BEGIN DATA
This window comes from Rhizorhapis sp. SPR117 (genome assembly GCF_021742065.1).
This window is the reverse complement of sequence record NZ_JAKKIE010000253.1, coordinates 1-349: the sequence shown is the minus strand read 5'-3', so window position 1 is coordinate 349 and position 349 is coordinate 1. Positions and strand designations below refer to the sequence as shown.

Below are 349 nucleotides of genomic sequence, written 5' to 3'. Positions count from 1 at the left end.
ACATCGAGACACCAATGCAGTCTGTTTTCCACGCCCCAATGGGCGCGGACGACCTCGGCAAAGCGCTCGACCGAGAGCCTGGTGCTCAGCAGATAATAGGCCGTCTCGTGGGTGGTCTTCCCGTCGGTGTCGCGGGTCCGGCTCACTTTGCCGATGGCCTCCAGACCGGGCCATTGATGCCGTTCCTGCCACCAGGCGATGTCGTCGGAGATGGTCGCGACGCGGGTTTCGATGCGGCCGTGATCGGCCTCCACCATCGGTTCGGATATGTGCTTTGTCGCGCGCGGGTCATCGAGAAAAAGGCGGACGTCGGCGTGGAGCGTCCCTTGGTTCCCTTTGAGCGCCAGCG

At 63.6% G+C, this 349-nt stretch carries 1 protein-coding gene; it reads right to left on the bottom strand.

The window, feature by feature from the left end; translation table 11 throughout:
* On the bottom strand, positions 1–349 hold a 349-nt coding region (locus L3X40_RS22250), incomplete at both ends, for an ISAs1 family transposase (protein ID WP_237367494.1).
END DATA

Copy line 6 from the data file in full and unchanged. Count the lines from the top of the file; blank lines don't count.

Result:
The window, feature by feature from the left end; translation table 11 throughout: